There Will Be Nothing Easy about a U.S.-Japan Free Trade Agreement

Now that Donald Trump has followed through on his campaign promise to withdraw the United States from the Trans-Pacific Partnership (TPP), hopes for trade liberalization between the United States and Japan have shifted to a potential bilateral free-trade agreement. Bilateral FTAs are the preferred vehicle for Trump’s new economic team because it is easier for each side to offer more significant concessions without concerns that those concessions will be “diluted” as the agreement is harmonized among different economies with different interests. Given the diverse range of economies in TPP, from the United States to Brunei to New Zealand to Vietnam, it would stand to reason that the Trump administration thinks it could extract more and better concessions by negotiating (or renegotiating) with each economy on a case-by-case basis.

 

In abstract, this could be a workable option. While Japan will still likely pursue TPP-11 with the remaining parties, a bilateral FTA will be the only vehicle to liberalize trade between the two economies and further integrate the United States into East Asia’s economic future. Many of the significant bilateral issues were already resolved in the TPP negotiations and if a bilateral FTA started from those same premises, it should be relatively painless to secure an agreement. It could also be negotiated with future U.S. participation in TPP in mind, making a bilateral FTA’s provisions consistent enough with TPP’s to make future U.S. ascension relatively easy should the United States chose to join in the future.

 

But in practice, a bilateral agreement will be much more difficult. The first reason is because of the outstanding issues for the United States. Trump and his economic advisors have repeatedly and consistently spoken out against “currency manipulation,” regularly accusing Japan of devaluing its currency, most recently on January 31. Japan’s Ministry of Finance quickly pushed back on the recent comments by emphasizing that Japan’s monetary policy is focused on achieving devaluation rather than lowering its currency (global trade rules generally allow central banks to do this under the principle of “domestic means for domestic ends”). Japan always chaffed at the idea of binding currency measures in TPP and would certainly push back against similar claims by Trump and his economic team.

 

Market access for U.S. automobiles is another issue that is regularly cited by Trump and his economic advisors. Japan doesn’t charge tariffs on imported cars and trucks, and the biggest non-tariff barrier is that U.S. automobiles are not competitive in Japan, especially compared to Japanese and European automakers. Writing for Forbes, Bertel Schmitt speculates that the point may not be to open the Japanese market, but to close the American one. Even if closeing the American market were simply an attempt to induce further Japanese investment in the United States, it would make for an awkward moment in FTA negotiations.

 

The second reason is because Trump probably will not have the tools in Washington to deliver an agreement. After less than two weeks in power, the Trump White House is showing itself to be shockingly poor at creating coherent policy or consistent messaging and there is every reason to expect that this will cripple the administration’s trade policymaking capacity until there is more clarity about roles, messaging and policy. Trump has created three new posts—a National Trade Council, a “special negotiator” to handle negotiations, including trade, and has designated his commerce secretary as his pointman on trade—but it is so far unclear how these posts will interact with each other or with the existing Office of the U.S. Trade Representative. The rollout of the Executive Order on immigration shows that the new administration is on a steep learning curve and rolling out a trade agreement would be much more difficult than an executive order.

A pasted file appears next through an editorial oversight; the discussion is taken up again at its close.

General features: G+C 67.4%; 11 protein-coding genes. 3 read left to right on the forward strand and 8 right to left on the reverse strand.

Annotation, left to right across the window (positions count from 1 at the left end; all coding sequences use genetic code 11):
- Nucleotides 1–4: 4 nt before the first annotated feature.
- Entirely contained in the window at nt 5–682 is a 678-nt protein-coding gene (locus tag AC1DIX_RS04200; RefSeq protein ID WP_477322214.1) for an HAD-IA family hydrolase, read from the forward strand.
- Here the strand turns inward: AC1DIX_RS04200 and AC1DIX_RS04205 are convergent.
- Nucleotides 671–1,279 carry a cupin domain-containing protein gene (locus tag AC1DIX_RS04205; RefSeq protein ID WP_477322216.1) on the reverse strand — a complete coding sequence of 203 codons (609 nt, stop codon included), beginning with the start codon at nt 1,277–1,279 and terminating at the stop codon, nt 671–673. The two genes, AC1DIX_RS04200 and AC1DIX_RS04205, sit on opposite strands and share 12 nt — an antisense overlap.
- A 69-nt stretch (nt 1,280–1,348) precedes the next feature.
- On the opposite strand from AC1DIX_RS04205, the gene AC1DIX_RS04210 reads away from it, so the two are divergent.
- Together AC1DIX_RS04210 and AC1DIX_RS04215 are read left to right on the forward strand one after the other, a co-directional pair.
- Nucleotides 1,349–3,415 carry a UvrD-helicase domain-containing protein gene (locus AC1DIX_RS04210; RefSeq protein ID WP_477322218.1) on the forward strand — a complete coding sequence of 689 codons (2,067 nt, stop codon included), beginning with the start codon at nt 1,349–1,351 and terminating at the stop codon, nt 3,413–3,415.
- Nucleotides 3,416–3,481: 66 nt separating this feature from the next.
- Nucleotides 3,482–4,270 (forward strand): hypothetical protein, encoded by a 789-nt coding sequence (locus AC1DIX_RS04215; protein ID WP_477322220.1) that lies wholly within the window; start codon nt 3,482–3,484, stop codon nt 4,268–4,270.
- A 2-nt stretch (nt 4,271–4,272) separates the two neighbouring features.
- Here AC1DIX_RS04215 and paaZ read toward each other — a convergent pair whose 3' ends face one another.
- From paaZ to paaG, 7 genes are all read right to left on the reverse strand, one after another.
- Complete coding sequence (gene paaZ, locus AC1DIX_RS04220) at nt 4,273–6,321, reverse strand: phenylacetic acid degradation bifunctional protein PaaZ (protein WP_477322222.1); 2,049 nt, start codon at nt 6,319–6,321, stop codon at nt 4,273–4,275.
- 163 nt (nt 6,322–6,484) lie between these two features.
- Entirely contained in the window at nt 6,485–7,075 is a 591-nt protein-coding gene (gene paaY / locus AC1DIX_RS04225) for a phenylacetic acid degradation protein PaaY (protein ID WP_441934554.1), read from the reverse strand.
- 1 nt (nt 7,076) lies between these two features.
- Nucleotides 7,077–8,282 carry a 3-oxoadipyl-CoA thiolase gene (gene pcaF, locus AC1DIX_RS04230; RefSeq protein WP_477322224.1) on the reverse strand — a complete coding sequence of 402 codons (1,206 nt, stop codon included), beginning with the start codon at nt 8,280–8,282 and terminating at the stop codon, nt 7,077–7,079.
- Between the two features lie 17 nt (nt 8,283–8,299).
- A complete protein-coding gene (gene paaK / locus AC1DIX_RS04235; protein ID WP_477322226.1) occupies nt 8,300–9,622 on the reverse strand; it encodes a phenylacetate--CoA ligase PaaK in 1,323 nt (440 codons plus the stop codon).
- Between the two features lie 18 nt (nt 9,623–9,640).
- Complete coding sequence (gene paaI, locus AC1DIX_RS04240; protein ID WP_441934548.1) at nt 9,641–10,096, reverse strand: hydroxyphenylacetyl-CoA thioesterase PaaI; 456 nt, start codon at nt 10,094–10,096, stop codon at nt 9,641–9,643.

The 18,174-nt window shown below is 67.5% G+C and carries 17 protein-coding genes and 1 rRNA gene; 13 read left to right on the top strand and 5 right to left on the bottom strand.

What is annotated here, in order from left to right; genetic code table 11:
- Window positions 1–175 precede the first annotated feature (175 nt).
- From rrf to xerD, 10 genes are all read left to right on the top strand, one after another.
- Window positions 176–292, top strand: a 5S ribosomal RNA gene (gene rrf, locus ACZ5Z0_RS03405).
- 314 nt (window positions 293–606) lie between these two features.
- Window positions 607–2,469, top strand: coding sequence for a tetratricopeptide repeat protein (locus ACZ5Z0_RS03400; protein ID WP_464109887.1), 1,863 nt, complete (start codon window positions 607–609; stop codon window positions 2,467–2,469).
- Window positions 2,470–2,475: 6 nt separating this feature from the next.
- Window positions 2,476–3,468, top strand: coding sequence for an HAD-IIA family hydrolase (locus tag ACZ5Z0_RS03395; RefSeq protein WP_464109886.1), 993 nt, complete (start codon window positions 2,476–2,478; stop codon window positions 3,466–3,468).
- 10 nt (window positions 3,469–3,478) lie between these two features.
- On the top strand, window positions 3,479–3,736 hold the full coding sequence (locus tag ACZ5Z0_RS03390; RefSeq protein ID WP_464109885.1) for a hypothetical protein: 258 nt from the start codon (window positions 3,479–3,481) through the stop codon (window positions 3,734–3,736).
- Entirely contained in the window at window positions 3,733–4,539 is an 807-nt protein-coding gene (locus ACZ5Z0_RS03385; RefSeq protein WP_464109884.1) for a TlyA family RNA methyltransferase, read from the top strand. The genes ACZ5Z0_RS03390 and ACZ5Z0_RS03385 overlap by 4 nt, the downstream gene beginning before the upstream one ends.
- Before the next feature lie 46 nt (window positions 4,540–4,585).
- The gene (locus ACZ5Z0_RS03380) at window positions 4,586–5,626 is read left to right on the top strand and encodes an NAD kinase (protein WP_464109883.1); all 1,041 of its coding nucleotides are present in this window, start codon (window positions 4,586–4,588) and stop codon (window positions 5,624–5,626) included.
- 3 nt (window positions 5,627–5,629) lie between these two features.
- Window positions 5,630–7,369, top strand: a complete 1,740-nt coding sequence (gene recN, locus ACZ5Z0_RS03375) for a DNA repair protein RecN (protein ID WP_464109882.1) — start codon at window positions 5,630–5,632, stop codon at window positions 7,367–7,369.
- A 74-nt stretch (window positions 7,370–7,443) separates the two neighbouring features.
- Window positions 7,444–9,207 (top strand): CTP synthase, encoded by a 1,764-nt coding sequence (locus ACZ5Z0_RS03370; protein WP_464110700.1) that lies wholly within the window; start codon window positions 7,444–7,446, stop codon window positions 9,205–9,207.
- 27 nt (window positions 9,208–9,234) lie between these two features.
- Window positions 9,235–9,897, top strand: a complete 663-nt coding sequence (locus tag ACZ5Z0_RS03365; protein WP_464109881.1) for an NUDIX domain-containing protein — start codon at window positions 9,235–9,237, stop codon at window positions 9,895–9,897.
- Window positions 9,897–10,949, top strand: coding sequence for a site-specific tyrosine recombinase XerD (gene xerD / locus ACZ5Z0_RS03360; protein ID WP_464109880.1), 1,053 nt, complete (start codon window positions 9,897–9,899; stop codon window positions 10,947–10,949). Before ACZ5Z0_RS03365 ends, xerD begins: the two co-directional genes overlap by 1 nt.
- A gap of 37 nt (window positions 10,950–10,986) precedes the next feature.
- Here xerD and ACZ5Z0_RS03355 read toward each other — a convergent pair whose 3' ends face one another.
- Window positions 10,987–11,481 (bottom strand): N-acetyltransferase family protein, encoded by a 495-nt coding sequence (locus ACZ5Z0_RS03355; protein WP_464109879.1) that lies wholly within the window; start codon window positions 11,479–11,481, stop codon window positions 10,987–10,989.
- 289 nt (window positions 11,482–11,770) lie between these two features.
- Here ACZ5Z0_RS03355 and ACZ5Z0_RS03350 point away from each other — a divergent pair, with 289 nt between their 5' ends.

Meanwhile, Congress will remain a wildcard simply because the Trump administration’s approach to governance is so radically different. Theoretically, Republican members will be more willing to support a bilateral FTA delivered by Trump and the concessions that Trump would want to extract from Japan would be in line with what Democrats could support.

 

But Democrats are showing signs of offering absolute resistance to any proposal from the Trump administration and Democrats’ progressive wing believes that easy acquiescence to trade agreements a key reason their party lost to Trump. Power is being increasingly concentrated in the West Wing rather than in Congress—congressional committee chairs only learned about the Executive Order on immigration after it was announced and Judiciary Committee staffers helped negotiate the order directly with the White House but without their bosses’ knowledge (even going so far as to sign nondisclosure agreements). It’s a complete unknown as to when Trump would become such a liability to Republicans that they would begin to defect (especially when the 2018 midterm elections offer early promises of further Republican gains in the Senate), but his White House is burning through its political capital at an amazing clip. Frankly, it’s impossible to predict how Congress will function under Trump’s presidency, doubly so when predicting the fate of a trade agreement that hasn’t been negotiated yet.

 

So unless negotiators manage to dust off TPP, changing the date, name, and negotiating partners, there will be nothing easy about a bilateral FTA. Abe already expended significant political capital on securing TPP and would have to expend more political capital on a U.S.-Japan FTA. It may be better for him to wait until Trump proves that he can govern.

 

Paul Nadeau is a private secretary for a member of the Japanese Diet. The views expressed here are his own.

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